Music producer Hal Willner, one of the creative forces behind Metallica and Lou Reed's collaborative 2011 album, Lulu, died Tuesday (April 7) due to complications of the novel coronavirus (COVID-19). He was 64.

In response, Metallica — who admitted they were "shocked and saddened" by the death — shared a statement saluting the musical icon. It arrived alongside a behind-the-scenes photo of the band working with Willner and Reed in the studio. See it down toward the bottom of this post.

Willner was best known as a Saturday Night Live sketch music producer and a curator of tribute albums and historical music revues in a wide variety of styles. He first alluded to his COVID-19 diagnosis in a March 28 tweet, as Variety pointed out. Later that month, he mentioned the coronavirus-related difficulties facing country icon John Prine, who himself succumbed to complications the same day that Willner died.

Metallica were "shocked and saddened to hear of producer, writer, and composer Hal Willner's passing earlier today," the group shared Tuesday. "He was a truly inspirational collaborator, someone who through his unique combination of musical knowledge and warm personality, invigorated every project he touched."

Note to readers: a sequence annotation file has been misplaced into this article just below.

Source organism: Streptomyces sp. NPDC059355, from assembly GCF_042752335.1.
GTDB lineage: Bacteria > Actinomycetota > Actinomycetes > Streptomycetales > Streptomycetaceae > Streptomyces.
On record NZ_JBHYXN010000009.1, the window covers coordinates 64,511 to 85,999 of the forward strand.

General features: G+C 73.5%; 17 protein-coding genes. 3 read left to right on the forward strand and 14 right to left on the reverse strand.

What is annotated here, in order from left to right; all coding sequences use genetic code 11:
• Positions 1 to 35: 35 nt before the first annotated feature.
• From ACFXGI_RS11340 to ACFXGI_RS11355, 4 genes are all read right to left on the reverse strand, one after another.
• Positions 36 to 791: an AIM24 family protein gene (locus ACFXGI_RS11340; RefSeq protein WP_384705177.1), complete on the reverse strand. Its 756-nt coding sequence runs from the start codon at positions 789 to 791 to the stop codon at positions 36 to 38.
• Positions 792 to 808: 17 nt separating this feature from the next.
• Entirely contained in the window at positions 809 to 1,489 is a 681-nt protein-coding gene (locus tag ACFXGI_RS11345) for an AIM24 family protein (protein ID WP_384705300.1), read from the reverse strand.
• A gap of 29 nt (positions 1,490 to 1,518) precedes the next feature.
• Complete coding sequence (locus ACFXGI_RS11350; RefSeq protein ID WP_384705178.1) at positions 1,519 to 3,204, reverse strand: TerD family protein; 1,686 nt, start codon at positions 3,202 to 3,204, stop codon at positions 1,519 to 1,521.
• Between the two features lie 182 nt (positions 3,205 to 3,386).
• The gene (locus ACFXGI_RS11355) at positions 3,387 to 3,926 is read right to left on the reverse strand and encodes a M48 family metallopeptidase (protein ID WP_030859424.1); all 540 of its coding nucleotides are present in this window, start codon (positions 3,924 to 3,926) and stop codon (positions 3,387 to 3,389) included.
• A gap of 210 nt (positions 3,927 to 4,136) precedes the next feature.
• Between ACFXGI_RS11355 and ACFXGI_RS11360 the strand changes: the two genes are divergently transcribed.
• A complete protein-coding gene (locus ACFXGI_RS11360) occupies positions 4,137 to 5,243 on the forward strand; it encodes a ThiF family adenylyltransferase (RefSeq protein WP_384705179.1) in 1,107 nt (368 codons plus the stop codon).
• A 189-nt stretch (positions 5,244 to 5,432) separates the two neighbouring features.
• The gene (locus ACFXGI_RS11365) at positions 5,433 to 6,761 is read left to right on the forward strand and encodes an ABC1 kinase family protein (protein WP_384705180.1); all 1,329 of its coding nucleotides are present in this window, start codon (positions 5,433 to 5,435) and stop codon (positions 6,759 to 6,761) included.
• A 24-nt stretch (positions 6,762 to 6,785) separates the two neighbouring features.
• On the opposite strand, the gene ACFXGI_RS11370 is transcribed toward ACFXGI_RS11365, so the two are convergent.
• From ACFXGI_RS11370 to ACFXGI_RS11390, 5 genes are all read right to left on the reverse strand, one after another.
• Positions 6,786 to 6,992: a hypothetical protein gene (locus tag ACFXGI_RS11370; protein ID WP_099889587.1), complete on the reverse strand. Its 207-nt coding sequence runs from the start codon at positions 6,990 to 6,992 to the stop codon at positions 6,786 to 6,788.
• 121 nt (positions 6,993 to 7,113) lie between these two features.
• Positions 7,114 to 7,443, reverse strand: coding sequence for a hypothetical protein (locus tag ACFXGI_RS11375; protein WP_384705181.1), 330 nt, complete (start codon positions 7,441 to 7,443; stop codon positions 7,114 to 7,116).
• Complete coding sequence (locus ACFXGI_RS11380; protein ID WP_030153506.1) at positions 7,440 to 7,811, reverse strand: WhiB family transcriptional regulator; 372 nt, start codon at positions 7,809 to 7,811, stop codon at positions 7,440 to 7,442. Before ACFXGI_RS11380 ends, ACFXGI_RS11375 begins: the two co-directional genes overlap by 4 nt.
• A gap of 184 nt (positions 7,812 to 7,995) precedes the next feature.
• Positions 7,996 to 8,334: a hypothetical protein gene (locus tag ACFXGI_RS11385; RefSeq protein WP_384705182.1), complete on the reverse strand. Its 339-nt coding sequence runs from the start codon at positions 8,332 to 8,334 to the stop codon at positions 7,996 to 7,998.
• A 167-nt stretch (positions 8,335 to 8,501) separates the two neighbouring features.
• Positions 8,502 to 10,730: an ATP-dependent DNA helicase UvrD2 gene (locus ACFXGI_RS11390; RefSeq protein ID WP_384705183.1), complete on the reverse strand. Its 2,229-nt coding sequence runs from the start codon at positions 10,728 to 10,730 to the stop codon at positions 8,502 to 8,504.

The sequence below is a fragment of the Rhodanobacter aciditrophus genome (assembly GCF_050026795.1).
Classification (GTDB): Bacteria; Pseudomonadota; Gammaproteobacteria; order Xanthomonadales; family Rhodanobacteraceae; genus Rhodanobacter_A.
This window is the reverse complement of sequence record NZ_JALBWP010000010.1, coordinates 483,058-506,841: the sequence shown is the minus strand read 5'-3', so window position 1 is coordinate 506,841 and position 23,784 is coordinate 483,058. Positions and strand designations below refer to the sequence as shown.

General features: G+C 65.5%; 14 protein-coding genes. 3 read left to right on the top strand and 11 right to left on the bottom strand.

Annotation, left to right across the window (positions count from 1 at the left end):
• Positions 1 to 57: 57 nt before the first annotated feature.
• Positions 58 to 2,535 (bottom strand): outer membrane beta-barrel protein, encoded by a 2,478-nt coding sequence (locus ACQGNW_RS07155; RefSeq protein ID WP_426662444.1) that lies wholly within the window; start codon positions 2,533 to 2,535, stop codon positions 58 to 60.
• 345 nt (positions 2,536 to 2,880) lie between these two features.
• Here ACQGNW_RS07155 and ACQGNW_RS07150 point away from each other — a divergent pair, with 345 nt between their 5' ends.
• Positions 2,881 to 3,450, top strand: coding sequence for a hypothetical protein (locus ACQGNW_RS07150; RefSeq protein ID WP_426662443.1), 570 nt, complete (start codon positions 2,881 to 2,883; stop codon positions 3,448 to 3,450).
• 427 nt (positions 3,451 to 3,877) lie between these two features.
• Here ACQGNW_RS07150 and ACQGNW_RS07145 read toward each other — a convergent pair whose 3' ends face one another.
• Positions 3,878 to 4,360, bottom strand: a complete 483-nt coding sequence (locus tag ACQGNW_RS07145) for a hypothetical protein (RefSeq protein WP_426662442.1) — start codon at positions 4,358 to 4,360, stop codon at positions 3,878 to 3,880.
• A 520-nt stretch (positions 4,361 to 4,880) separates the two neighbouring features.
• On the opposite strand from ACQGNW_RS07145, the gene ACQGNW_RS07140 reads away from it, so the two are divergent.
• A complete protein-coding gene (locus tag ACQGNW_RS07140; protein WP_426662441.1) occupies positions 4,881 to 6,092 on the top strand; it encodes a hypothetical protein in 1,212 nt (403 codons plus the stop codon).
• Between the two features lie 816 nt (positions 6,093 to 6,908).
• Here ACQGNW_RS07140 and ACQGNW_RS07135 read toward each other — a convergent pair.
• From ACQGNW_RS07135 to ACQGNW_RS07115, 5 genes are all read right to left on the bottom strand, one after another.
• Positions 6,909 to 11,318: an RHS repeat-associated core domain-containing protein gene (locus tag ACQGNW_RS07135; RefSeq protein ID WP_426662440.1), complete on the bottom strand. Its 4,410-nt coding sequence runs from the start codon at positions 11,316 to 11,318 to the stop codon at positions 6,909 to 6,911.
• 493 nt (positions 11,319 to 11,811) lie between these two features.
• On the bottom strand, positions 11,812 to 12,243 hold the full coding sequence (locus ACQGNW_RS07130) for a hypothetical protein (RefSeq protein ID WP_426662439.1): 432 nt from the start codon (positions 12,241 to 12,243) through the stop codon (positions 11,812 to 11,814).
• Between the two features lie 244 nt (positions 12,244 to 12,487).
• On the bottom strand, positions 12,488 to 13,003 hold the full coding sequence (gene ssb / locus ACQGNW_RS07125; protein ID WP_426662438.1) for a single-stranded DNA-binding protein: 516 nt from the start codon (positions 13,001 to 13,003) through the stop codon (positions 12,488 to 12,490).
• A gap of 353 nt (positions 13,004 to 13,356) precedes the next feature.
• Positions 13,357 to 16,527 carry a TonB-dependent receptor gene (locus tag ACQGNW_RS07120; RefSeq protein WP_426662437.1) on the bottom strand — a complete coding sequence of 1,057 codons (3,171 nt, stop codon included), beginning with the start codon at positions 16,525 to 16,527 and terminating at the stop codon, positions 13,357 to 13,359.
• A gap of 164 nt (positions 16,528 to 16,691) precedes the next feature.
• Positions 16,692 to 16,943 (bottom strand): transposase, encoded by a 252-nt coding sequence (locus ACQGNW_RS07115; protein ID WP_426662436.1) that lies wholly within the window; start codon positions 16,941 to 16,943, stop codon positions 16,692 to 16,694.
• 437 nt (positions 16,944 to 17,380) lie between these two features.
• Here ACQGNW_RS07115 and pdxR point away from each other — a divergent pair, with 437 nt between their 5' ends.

Metallica drummer Lars Ulrich added, "I will always treasure the time I spent with Hal in those most inspiring and collaborative environments. He was such a warm, open and communicative person, and as Lou's right-hand man, he was absolutely essential in pushing Lulu forward. I'll never forget him."

In the lineage of Metallica projects, Willner indeed secured his place in the rockers' pantheon with his co-producer contributions to Lulu, the outré double album from the two marquee artists that remains a polarizing entry among metal fans. Reed died of liver disease two years after it was released.

But Willner's place in the larger musical world was anchored by the many tribute and variety albums he helmed. Lost in the Stars: The Music of Kurt Weill (1985), Stay Awake: Various Interpretations of Music from Vintage Disney Films (1988), and Rogue's Gallery: Pirate Ballads, Sea Songs, and Chanteys (2006) are just a few.

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